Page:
The colors and textures of the statue come as a bit of a surprise, with a jacket carved from deep green nephrite jade, collared in bright pink Norwegian thulite. His trousers are fashioned from sparkling blue pearl granite, with shoes that seem to be spit-shined from polished black granite. His face might seem a bit of a puzzle until you consider the intention of the sculptor, Danny Osborne, whose goal was to capture what he sees as the dual nature of Wilde – at once joyous and somber, both comedy and tragedy – looks that are captured on opposite sides of the face. The life-size statue of Wilde is flanked by two smaller bronzes, both atop polished granite plinths engraved with quotes from Wilde’s work. The first bronze is Osborne’s image of Wilde’s pregnant wife, Constance, and the second is his interpretation of Dionysus, the Greek god of the vine and the theater, by means of a simple male torso.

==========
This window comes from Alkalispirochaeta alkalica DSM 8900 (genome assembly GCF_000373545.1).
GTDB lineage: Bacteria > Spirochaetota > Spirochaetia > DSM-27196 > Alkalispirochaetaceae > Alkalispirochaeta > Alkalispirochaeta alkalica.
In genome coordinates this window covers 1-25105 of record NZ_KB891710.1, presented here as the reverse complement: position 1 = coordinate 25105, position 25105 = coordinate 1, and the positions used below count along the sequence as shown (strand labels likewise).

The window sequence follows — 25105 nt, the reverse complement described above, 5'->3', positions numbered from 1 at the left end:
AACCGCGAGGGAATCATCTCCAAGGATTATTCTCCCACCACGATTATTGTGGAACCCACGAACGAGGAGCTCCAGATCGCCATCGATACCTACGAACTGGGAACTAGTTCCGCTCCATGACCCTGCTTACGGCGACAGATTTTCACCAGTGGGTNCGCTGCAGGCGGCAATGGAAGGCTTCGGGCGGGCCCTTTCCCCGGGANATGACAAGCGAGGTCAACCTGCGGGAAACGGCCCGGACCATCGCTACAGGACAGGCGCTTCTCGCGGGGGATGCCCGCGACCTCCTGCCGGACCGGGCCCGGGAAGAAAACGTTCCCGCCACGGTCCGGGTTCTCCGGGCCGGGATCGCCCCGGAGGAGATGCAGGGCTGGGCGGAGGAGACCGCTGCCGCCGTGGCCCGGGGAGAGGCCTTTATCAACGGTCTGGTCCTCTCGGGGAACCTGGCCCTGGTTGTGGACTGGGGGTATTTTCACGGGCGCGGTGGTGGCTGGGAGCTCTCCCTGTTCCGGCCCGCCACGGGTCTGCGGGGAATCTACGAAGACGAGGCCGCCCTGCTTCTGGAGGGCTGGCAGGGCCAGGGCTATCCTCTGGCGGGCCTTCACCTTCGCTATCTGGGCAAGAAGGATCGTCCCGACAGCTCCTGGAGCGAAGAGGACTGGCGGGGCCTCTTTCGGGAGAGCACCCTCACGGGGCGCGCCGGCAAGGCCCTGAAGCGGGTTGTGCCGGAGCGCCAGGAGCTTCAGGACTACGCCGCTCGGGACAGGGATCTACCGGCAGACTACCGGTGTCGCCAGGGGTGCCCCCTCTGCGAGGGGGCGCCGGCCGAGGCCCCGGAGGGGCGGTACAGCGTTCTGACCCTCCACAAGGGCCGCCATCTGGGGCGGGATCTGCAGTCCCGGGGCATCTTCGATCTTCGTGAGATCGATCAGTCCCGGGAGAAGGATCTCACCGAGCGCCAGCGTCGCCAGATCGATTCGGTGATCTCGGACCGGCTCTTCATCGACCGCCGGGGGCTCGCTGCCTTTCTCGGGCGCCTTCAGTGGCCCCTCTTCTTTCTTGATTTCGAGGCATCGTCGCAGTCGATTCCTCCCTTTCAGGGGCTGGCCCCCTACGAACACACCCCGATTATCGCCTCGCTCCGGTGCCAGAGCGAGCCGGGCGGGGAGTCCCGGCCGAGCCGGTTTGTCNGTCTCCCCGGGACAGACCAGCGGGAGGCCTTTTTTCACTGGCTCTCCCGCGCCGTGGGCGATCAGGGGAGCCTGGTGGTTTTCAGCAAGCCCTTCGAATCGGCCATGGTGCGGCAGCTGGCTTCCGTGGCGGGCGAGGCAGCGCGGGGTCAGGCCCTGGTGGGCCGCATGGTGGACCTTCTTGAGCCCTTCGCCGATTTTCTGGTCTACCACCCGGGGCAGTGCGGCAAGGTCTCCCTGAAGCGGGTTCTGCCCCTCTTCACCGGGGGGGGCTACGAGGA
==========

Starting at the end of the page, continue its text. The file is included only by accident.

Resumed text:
For sixty or seventy years after Wilde’s death, critics and audiences regarded The Importance of Being Earnest as a delightful but utterly frivolous and superficial comedy, a view that partly reflects the mindset of a period in which homosexuality remained a guarded topic. The decriminalization of homosexuality in England in 1967 and the emergence in American of an interest in gay culture, and particularly in the covert homosexual literature of the past, has made it possible to view the play in a different light. The play’s danger and subversion are easier to see from a twenty-first-century perspective. In the ambiguity over exactly what people refer to when they speak of “wicked” or immoral behavior, we can detect a system of coded references to homosexuality, just as we can infer a more general comment on the hypocrisy of late Victorian society.